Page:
In conclusion, our present findings provide evidence for a specific requirement for Zfx and Zfy expression in the interphase between meiosis I and meiosis II, for meiosis II to be efficiently completed. We have also provided additional evidence for a marked divergence in the functionality of the three ‘Zf’-encoded transcription factors, with Zfx providing a dosage constrained somatic role with only a minor contribution to sex-linked ‘Zf’ gene function in spermatogenesis, Zfy1 developing a dual role in spermatogenesis via alternative splicing to produce activatory and repressive proteins (see also ), and Zfy2 becoming a super-active transcription factor (see also ) to enable it to function in the face of the repressive effects of MSCI and the linked post-meiotic sex chromosome repression. There are undoubtedly further sex-linked ‘Zf’ gene functions to be discovered so the identification of the direct targets of the ‘Zf’-encoded transcription factors is a high priority. This has been thwarted by a failure to obtain specific antibodies for chromatin immunoprecipitation analyses, but transgenes encoding tagged versions of the proteins should provide a way forward. We have also presented a case for their being a G2/M DNA damage checkpoint operating in the interphase between meiosis I and meiosis II that prevents progression to MII if there is unrepaired DNA damage present; our XO mouse models together with the recent first report of a successful method for the targeted disruption of a single copy Y gene , will be invaluable for investigating this further. Some intriguing recent data obtained with the XESxrbO model suggested that following the injection of diploid spermatids (almost certainly together with interphasic secondary spermatocytes) into eggs (“ROSI”), a proportion of the cells completed the second meiotic division in the egg, thus avoiding triploidy which is lethal in early pregnancy . The egg provides the cellular machinery for DNA damage repair by non-homologous end joining (NHEJ) , which would be expected to release the proposed G2/M DNA damage checkpoint arrest in the XESxrbO model. However, this pathway of repair is inherently mutagenic , which may have important ramifications for the use of ROSI with cells harboring such DNA damage if they were unintentionally used when treating human male infertility.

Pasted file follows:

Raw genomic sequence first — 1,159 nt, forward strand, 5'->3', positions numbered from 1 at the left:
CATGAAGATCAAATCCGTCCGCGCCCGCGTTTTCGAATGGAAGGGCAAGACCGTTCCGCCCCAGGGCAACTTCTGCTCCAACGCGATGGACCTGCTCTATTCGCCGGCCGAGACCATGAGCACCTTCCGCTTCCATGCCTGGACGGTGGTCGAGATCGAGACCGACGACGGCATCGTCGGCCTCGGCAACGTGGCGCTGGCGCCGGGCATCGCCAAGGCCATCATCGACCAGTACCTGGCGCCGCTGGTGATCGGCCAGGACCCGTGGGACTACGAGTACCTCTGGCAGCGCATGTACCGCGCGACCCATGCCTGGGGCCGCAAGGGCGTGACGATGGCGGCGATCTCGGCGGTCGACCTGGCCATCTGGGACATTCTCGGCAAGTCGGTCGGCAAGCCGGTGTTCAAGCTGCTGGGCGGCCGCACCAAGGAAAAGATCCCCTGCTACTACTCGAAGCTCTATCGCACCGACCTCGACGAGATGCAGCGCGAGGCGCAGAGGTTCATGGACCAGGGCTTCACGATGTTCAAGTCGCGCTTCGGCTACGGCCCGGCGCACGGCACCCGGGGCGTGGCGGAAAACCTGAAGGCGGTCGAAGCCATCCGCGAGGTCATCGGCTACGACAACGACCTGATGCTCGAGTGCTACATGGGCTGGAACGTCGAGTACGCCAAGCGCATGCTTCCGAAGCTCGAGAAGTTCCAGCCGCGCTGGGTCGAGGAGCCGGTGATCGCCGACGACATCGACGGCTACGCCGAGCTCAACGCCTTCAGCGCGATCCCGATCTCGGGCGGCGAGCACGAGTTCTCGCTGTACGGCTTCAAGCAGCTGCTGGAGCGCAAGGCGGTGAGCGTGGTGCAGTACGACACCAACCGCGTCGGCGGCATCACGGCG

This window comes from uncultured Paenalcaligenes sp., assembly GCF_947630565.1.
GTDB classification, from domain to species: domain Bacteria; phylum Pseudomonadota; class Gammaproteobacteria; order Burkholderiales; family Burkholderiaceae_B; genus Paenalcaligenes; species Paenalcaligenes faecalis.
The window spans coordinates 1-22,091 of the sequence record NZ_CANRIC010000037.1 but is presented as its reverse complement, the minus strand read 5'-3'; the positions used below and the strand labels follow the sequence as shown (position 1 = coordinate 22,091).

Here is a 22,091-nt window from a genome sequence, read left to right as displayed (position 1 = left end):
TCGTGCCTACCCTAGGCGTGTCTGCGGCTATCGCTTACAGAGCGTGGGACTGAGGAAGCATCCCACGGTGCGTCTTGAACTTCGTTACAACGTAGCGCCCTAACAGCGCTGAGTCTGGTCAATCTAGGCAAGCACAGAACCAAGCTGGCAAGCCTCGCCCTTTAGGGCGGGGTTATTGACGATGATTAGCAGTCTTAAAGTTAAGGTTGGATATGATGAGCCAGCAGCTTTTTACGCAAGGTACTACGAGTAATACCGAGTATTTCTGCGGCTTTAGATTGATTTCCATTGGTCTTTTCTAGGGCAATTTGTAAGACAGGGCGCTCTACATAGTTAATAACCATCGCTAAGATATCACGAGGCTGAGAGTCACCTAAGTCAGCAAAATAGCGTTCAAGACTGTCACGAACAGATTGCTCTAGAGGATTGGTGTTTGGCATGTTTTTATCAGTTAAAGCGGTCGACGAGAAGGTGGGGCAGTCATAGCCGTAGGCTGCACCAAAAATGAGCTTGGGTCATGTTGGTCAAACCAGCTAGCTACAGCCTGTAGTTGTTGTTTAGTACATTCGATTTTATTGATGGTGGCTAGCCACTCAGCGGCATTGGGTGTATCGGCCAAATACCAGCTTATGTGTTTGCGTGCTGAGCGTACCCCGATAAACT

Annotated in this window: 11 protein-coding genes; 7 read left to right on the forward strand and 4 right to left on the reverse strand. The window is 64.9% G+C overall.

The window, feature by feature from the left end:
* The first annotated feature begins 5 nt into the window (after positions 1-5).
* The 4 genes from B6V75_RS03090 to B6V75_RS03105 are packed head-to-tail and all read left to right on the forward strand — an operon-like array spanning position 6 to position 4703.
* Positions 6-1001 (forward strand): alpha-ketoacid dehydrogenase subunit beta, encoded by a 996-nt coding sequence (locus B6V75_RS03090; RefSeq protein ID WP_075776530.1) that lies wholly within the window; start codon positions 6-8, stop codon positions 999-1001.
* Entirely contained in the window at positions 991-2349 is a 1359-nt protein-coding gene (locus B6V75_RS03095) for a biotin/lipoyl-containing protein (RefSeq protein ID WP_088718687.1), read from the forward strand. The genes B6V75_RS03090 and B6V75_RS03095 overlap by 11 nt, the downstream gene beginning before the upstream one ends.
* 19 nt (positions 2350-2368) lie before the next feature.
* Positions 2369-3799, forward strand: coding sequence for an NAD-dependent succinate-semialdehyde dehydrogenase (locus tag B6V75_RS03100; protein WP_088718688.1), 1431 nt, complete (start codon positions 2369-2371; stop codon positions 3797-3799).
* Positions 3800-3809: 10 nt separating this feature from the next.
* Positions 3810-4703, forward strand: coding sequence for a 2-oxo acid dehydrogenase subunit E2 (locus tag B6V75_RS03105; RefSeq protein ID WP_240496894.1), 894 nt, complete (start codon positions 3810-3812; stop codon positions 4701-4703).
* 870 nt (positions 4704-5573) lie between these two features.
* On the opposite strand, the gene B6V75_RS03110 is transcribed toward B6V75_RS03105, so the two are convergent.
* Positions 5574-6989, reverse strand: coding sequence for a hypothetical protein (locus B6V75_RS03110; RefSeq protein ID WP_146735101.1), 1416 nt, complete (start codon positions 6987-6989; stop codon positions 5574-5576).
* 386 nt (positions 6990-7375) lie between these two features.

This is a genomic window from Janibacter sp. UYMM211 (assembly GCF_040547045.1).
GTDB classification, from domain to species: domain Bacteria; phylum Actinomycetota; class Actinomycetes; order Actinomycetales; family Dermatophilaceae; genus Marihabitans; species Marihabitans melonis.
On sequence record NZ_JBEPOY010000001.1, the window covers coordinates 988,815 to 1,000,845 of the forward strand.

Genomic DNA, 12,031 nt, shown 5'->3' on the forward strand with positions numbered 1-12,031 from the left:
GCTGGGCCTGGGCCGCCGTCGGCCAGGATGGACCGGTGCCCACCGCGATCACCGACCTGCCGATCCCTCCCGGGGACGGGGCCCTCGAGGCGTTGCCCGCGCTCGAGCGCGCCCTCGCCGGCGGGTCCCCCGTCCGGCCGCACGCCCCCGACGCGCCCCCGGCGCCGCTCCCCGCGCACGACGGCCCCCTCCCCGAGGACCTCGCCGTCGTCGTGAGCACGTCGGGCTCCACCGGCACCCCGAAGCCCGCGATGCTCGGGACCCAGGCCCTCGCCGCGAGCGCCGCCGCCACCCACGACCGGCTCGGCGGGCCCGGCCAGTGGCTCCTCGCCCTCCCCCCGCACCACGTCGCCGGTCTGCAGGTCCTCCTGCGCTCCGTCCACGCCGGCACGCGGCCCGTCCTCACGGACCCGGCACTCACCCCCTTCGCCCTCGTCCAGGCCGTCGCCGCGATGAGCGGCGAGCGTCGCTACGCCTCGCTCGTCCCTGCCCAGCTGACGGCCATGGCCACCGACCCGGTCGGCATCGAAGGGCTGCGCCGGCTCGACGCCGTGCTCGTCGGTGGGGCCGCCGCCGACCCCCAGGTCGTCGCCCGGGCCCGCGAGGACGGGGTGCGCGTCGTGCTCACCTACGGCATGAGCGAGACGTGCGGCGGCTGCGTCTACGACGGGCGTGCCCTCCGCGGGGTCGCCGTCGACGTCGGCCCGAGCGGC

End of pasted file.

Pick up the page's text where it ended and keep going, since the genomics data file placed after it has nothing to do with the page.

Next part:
Materials and Methods
All animal procedures were in accordance with the United Kingdom Animal Scientific Procedures Act 1986 and were subject to local ethical review.
Aside from the mice with Sxra or Sxrb attached to the Y*X chromosome (see section (1) below), the mice in this study have an outbred MF1 (NIMR colony) background. The XY*X males with varying Yp gene complements (Figure 1) were produced by either 1 or 2 below, and the Zfy and Zfx transgene additions to XEY*XSry males are described in 3.